It’s about an already-spoken-for senior, Brent, who turns down Lola, a cute and clearly shy girl, when she asks him to be her prom date. Brent, who is clearly not a popular kid in school, in fact he’s recently become kind of a loner and a pothead after his father died in car accident, is quite kind when turning down the meek lass, but such kindness is lost on little Lola. Her father then proceeds to kidnap Brent and force him to be Lola’s date to a lovely prom that happens to take place in their kitchen.
That’s basically it, plot-wise, actually. Indeed it is this lean, uncomplicated plot that is one of first time writer/director Sean Byrne’s greatest strengths. It’s not bogged down by unnecessary side stories (though we do get periodic glimpses of how Brent’s best friend’s date at the actual prom is going) or weighty exposition surrounding why Brent has become such a loner. No, THE LOVED ONES is a blazing 84 minutes of constant one-upmanship. Every time you begin to think Byrne couldn’t possibly top how outrageous poor Brent’s night is becoming, he savagely shoves adrenaline needles into the heart of the film scene after scene until it transforms into a ravaged, bold, and bloody as hell beast that will have you laughing and cringing with alarming regularity.
It’s so refreshing to come across a horror movie that is this enthusiastic about being hardcore. The never-ending practical gore effects alone are a horror fans wet dream in THE LOVED ONES, but thanks to Byrne’s keen guidance the graphic and disturbing material is never overpowering or self-indulgent. With a combination of extremely clever production design and camera work he’s delivered a very commercial-looking film that is unbelievably happy to be on the societal fringe of what people expect from horror movies these days. I realize that’s a strange thing to say – isn’t all horror on the societal fringe? – but there are so few strictly-for-the-fans horror movies that have heartfelt stories with actual commentary on what it means to be a teenager these days (every teen in this movie is genuinely interesting) that when they do come along, they’re such stalwart outliers that they might as well be in a league of their own.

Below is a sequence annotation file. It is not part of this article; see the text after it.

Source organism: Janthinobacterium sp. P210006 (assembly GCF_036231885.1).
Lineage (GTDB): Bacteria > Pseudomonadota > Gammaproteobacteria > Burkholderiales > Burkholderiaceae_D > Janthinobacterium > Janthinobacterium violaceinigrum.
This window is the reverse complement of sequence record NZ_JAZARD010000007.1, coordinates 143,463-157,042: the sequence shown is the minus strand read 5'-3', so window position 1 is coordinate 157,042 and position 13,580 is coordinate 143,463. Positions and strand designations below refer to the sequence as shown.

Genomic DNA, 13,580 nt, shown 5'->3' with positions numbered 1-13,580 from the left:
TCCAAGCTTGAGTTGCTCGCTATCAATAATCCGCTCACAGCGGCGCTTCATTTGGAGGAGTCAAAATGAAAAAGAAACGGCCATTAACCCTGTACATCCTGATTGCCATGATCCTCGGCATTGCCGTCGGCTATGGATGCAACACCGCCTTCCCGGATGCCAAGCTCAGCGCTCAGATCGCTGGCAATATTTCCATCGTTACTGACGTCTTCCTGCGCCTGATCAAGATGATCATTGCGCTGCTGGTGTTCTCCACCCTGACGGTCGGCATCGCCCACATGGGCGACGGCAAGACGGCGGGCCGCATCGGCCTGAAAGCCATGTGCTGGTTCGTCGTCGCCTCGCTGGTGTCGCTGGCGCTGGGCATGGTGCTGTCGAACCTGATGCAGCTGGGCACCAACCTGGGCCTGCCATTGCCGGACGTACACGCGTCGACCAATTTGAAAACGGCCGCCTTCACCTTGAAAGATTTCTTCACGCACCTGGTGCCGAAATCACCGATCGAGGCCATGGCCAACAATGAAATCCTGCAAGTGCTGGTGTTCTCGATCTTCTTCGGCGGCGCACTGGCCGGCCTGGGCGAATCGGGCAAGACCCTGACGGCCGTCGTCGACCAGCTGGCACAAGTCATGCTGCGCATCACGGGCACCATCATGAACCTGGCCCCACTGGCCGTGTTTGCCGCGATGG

THE LOVED ONES is brilliant, absolutely brilliant. It’s evident from every page of the script and cut of the camera that Byrne dissected other horror films of its ilk and meticulously figured out how to cull together the ideal entertainer. He steals from no one and yet evokes the implacable, raucous spirit of the ’80s and early ’90s, a time when everyone on set was pushing boundaries so they could play in their own demented little sandbox. Yet at the same time it’s very modern with no attempts to be a throwback to, say, the dark humor era of Peter Jackson, Stuart Gordon, Sam Rami, John Landis and Michele Soavi. It’s got a really great soundtrack and original score that alternates between a delight to listen to and a wake-up call telling you (and the characters, if only they could hear it) to get the fuck out of there.
And my God does it have one hell of a performance from Robin McLeavy! Thanks to her, Lola rises above being just the weird girl in school with repeated bouts of unrequited love and becomes an instantly memorable passionate and pursuant psychopath. Though she’s the clear queen of the show, everyone else does a great job in the film as well, particularly Xavier Samuel as Brent. Considering early on his capacity for speech is paralyzed when Lola injects some kind of blue household cleaning product right into his vocal chords, we only get to hear a few sentences from him and from then on out it’s all show and no tell.
And the things Byrne shows will perk even the most jaded horror fan right up. I shan’t spoil any of the gags or surprises, but his admirably sick sense of humor is matched only by his carnal knowledge of the kinds of things horror fans like to see in their movies. And it’s all captured with gloriously crisp, no bullshit cinematography that really knows how to put the goods on a pedestal and when to pull back if things threaten to nudge a hair past over-the-top. It’s a daunting task to balance all of the above so harmoniously, no doubt, but Byrne does it with such deft skill and pacing that you’re never given any time to wander from the shocking fun at hand. I have no idea what this new Australian maestro is up to next, but I haven’t seen a feature film directorial debut with this much personality in a long, long time and cannot wait to see anything else he attaches his name to.
Hopefully THE LOVED ONES comes by a festival near you in the near future, so keep your ears open while I keep an Internet-scouring eye on any import DVDs and Blu-rays. It boggles my mind that no US distributor has snapped this dark beauty up from the festival circuit (it’s been making the rounds for months now) as it’s easy to see how successful of a crowd pleaser it is, but I’ve long given up trying to predict what in the horror world is going to be a big hit. All I know is that if you’re reading Horror’s Not Dead, THE LOVED ONES is a perfect match for you.